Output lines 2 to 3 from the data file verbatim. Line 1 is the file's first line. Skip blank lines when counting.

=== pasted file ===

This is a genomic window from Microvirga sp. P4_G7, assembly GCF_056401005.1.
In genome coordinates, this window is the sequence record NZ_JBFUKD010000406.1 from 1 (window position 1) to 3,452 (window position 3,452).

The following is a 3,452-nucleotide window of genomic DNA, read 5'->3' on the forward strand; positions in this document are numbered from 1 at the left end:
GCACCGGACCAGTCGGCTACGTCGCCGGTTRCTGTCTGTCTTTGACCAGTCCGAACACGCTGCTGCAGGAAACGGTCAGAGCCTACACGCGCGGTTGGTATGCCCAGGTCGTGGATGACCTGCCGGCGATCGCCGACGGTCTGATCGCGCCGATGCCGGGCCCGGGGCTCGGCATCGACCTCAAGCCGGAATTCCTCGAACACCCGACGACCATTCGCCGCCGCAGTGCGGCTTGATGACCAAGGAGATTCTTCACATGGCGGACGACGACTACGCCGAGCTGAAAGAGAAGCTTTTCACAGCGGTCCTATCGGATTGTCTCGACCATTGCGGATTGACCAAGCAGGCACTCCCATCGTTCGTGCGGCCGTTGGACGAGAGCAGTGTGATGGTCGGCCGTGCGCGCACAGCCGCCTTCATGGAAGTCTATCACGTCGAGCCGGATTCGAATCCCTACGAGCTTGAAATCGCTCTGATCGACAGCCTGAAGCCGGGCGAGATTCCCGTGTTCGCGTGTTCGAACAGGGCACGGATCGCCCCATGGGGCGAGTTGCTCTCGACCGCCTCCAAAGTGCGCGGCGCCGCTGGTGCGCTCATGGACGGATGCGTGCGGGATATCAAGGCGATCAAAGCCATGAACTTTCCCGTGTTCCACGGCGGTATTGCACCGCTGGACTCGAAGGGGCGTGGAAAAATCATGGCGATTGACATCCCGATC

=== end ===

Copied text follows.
In genome coordinates, this window is the sequence record NZ_JBFUKD010000406.1 from 1 (window position 1) to 3,452 (window position 3,452).

The following is a 3,452-nucleotide window of genomic DNA, read 5'->3' on the forward strand; positions in this document are numbered from 1 at the left end: